France includes RtoP in its White Papers : “defence and national security” and “France and Europe in World Politics”
June and July 2008
The French government issued two important White Papers in the summer 2008 which both integrate RtoP to the government’s principal guidelines for foreign policy. The French government, urging the European Union to follow in its steps, commits to respecting human rights worldwide and recognizes RtoP as a fundamental norm part of world peace and international security.
The first paper entitled ‘The French White paper on defence and national security” is the result of a Commission set up in 2007 to redefine France’s foreign and domestic policies in a 15-year perspective including defence and national security. The second White Paper entitled “ France and Europe in World Politics” seeks to identify the priority missions of French diplomacy in an evolving world and give recommendations to rearrange the structure and organization of the European and Foreign Affairs Ministry.
Both papers make reference to France’s embrace RtoP as an international norm for the protection of populations from mass atrocities, as seen below in the excerpts from the two White Papers.
“The French White Paper on defence and national security”
(page 9) The United Nations in Central Position
Today threats and natural risks have taken on a global dimension: war, proliferation, terrorism, pandemic disease, organised crime, wide-ranging natural catastrophes. All of these threats must be faced by an effective and legitimate international security system.
France considers therefore that it is essential to reinforce international institutions
to act in favour of peace and international security. Consequently, the White Paper: (…)
- Gives priority to the reinforcement of multilateralism which, conversely to unilateralist temptations, remains the founding principle of international cooperation and security.
- Reaffirms the central role of the United Nations and its institutions: the authorisation of the use of force by the Security Council is and must be the rule (…)
- Confirms France’s support to Humanitarian law, The International Criminal Court,
and the promotion of Human Rights.
- Recalls that the international community as a whole has the “responsibility to protect” (…)
(page 11) Guidelines governing the commitment of armed forces abroad
- (…) The consideration, prior to the use of armed force, of other possible measures, without prejudice to emergency situations involving legitimate defence or the responsibility to protect (R2P) (…)
White Paper: “ France and Europe in World Politics”
(page 20-21) Issues surrounding humanitarian intervention and the protection of human rights have progressed but have created division within the international community
However tenuous and contested, the human rights and humanitarian intervention fields have accomplished important developments
- The responsibility to protect. Its endorsement at the UN 2005 World Summit should be regarded as a historical development, considering the deep ideological and political divisions surrounding the concept and its implementation.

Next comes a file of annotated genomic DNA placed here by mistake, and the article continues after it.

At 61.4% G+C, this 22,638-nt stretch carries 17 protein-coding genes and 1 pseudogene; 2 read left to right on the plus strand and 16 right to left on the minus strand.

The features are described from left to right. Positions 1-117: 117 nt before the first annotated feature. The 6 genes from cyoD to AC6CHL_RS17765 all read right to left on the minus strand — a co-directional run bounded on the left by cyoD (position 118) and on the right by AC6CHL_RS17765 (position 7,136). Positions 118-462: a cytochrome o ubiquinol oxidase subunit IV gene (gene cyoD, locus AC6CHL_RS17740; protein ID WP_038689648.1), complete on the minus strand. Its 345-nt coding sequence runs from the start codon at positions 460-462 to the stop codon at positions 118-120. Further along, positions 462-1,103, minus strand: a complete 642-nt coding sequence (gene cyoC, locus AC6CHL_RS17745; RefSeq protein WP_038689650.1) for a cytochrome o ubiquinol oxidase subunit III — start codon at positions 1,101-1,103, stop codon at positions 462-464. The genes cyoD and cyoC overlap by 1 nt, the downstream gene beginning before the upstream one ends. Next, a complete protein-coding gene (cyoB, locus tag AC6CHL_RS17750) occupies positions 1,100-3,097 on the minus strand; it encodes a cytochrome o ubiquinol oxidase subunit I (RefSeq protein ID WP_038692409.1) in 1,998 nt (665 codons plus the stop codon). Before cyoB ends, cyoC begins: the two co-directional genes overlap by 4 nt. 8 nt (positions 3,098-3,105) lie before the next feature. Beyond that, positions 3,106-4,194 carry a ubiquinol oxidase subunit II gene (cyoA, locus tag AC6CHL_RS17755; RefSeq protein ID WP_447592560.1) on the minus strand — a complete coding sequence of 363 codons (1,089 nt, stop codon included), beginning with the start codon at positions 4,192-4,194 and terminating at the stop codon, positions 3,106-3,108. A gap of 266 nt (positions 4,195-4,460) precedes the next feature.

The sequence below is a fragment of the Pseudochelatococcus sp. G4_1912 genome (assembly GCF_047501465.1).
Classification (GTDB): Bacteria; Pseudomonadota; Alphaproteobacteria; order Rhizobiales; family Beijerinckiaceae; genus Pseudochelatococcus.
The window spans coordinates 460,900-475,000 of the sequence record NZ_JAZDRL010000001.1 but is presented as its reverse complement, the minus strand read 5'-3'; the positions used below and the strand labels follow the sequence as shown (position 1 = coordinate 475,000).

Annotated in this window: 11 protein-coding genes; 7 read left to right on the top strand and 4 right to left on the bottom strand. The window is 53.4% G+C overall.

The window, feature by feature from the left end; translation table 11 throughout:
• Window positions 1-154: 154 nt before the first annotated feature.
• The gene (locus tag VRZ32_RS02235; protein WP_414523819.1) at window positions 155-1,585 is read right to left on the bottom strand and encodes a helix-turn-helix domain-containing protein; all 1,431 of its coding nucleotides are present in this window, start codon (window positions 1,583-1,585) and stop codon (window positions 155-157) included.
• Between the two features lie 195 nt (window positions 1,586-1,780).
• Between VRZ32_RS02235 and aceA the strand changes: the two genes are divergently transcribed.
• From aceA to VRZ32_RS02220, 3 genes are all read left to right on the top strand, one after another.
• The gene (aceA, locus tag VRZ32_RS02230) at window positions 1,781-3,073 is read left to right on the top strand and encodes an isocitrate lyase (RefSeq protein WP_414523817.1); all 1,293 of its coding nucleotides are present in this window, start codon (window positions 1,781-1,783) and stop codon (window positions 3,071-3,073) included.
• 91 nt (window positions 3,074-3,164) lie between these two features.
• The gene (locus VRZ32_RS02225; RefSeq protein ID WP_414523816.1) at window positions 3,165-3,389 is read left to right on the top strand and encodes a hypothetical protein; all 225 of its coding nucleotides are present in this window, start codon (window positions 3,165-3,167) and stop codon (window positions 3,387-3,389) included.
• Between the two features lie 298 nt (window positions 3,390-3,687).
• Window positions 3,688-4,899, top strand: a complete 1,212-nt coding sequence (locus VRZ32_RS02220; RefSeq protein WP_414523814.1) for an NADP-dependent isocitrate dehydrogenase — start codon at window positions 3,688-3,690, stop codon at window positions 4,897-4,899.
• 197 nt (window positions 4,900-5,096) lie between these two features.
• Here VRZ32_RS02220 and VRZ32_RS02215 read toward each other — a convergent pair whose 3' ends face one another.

-Human rights and democracy. Globally, human rights have progressed over the past fifty years. Yet, the universality of these rights is again challenged by some States in the name of religion or identity.
Claims of sovereignty. Sovereignty remains as important, especially as an integral part of democracy and national independence. Violation of sovereignty is often used as a reason to oppose human rights universality and humanitarian intervention (…)
2. p. 47-48 Mettre les droits de l’homme au centre de notre action. Putting human rights at the centre of our agenda
Issues of humanitarian and human rights protection can no longer be separated from security matters. Mass atrocities, in or outside of conflict, are now considered breaches to international peace and security. Nonetheless, there is no spontaneous harmony between peace and human rights: peace and stability are concepts based on mutual recognition of the interests of sovereign nation-states. Conversely, justice and human rights go beyond borders. The protection of human rights can come in conflict with other legitimate international agendas such as the need for cooperation between states, with the recognition of equal sovereignty of states and in extreme cases, with peace itself. Moreover, the protection of human rights is not necessarily compatible with the legitimate concern we all share, that is promoting our own interests, for instance of economic nature (…)
(…) Implementing our agenda involves taking action at the national level, but also more systematically in the development of legal and political norms (an area in which this country has traditionally been invested) as well as in mobilizing the multilateral system on issues of human rights (Security Council, development bodies and agencies Our agenda will also need to cover a wide spectrum of action: the responsibility to protect, far from being summarized as military intervention, comprises a triple dimension: the responsibility to prevent, the responsibility to react (with military force as last resort), and the responsibility to rebuild(…)
See full document in French
Please note that the above translation is the unofficial ICRtoP translation.